Donuts as artPublished 5:49pm Friday, March 22, 2013
The roosters aren’t even awake yet when Reeva Luecke goes to work on her art.
She starts designing long before the first “cock-a-doodle-doo” and long before most of her customers are even thinking about getting out of bed.
Her inspiration often comes on the spot, drawn from such variant sources as ice cream flavors, cartoon characters, animals, kids’ books, holidays and her customers themselves.
“I like art,” she said. “I like the creative process.”
But Luecke’s art doesn’t hang in a traditional gallery. Rather, her completed works are lined up by the dozens in a glass case each day, soon to be eaten by hungry buyers.
Luecke owns O’doodleDoo’s Donuts on Bridge Road. For five years she craved the life of owning a donut shop, back when she was working at a hotel.
“I hope it keeps like this,” she said of her new business, watching a steady stream of customers choosing flavors from the case recently. “Because I don’t want to get a real job. If you love what you’re doing, it doesn’t feel like work.”
In the wee hours of every morning, Luecke and her employees begin the creative process in regimented fashion — they measure out exact amounts of flour, baking soda, eggs, milk, water and flavorings. The batter is then mixed and fed into a hopper, which automatically measures and cuts the donuts and drops them into the oil. A conveyor carries them along, and they are eventually flipped and fried again.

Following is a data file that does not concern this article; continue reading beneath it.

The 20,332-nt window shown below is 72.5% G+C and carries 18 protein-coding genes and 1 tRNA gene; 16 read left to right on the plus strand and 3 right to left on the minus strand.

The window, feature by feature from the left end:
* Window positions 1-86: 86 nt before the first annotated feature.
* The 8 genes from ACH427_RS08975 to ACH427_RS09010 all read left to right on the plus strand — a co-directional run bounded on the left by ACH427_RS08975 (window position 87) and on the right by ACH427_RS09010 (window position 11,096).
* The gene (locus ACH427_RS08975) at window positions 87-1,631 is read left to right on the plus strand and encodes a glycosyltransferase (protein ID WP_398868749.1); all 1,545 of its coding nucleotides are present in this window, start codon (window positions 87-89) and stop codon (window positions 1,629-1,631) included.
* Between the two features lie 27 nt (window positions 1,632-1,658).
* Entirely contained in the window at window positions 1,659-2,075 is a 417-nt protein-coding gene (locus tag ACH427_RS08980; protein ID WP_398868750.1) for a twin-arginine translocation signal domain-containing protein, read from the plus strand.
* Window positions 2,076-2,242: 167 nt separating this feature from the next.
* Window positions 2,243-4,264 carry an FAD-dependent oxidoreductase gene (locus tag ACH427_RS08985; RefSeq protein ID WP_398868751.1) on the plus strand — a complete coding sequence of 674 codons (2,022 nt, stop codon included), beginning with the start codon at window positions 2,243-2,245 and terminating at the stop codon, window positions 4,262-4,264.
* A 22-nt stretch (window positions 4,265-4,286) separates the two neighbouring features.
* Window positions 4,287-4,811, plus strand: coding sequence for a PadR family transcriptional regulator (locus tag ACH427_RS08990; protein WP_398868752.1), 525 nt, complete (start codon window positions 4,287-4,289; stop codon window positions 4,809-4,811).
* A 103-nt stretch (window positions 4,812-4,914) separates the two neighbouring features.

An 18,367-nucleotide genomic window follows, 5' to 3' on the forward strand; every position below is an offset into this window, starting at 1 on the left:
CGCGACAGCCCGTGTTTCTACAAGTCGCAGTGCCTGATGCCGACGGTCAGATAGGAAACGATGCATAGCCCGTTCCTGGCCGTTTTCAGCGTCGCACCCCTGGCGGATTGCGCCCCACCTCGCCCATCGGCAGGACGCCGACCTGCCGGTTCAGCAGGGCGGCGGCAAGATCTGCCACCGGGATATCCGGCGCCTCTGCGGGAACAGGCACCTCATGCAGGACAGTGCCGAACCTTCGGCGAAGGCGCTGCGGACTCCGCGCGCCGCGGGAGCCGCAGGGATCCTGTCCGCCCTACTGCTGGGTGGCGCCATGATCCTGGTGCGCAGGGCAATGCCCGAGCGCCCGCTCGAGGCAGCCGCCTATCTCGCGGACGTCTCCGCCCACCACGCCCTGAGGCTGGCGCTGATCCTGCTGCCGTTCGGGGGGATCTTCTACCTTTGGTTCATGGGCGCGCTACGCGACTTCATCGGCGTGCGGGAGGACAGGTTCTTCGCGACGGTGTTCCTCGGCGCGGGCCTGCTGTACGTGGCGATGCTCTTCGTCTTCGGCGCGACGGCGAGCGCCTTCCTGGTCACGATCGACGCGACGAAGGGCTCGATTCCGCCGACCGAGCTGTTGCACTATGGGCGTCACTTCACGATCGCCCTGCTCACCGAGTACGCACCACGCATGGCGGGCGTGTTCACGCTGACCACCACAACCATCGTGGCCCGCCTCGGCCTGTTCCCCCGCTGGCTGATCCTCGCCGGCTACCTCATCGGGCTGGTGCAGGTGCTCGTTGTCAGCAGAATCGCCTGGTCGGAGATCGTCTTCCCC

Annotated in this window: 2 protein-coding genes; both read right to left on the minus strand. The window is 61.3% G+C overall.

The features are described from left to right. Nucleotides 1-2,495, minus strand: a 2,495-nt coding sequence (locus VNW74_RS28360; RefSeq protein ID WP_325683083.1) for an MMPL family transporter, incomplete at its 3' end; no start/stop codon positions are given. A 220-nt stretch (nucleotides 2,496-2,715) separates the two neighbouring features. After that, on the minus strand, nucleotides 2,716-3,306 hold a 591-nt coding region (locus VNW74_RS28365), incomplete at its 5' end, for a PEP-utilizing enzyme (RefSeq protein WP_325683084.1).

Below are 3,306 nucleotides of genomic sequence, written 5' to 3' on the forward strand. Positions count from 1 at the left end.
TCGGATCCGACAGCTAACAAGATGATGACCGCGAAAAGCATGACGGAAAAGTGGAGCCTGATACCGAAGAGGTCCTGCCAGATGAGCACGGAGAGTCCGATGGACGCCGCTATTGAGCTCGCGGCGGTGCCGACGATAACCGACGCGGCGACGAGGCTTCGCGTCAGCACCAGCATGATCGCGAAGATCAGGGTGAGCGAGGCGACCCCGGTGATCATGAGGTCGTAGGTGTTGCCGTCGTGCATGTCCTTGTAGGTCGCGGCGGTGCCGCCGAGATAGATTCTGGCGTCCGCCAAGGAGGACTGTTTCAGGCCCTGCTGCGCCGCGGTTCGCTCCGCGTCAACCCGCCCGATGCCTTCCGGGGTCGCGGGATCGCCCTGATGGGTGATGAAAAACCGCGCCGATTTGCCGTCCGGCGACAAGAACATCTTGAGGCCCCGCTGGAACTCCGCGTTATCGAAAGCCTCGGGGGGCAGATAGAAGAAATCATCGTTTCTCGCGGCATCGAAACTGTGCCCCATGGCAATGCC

Once the donuts are done cooking, the creative process really begins. Almost nothing is off limits to Luecke and her crew — Dr. Seuss characters, hedgehogs, beaches and even imitating other food, such as cheeseburgers and TV dinners.
It was the beach scene, using pretzel sticks and colored coconut to form palm trees, that recently got the O’doodleDoo’s creation listed in January as one of the “most outrageous doughnuts in America” by Fox News’ “M” magazine.
“This list would be sorely remiss without mentioning O’DoodleDoo’s in Suffolk, Virginia,” writer Michael Bartiromo stated in his feature “Six of the Most Outrageous Doughnuts in America.” “With over 300 hand-decorated doughnuts (visit their Facebook page to see which varieties are available today), there’s something for everyone on the menu.”
The pretzel-and-coconut trees that featured at the edge of that creation’s donut beach recently made a new appearance as Truffula trees from “The Lorax” on Dr. Seuss’ birthday in March.
“Any of the 3-D doughnuts are fun,” Luecke said. “You have to have the same sense of humor I do.”
The shop makes two flavors every day — sour cream old-fashioned and red velvet cream cheese. The other spots in the case rotate daily, going by a general outline. For example, every day features something chocolate and something vanilla, donuts topped with fruit and powdered sugar and nuts and sprinkles, sweets flavored with maple and cinnamon and caramel.
Luecke advertises each day’s flavors on Facebook, complete with tantalizing photos.
“People get excited about the flavors,” Luecke said. “They watch for their favorite flavor to come back around.”
Luecke’s current personal favorite is the hippie dip, which features colored dough that appears tie-dyed after it’s fried. But anything that her customers like is OK by her.
The best part about the business is that it’s local, Luecke said. Most people assume it’s part of a chain or beg them to expand to other cities, but Luecke won’t hear of it. Folks ask her if there’s a website where they can submit compliments.
“You don’t have to go home and send an email,” she said. “Just ask one of us.”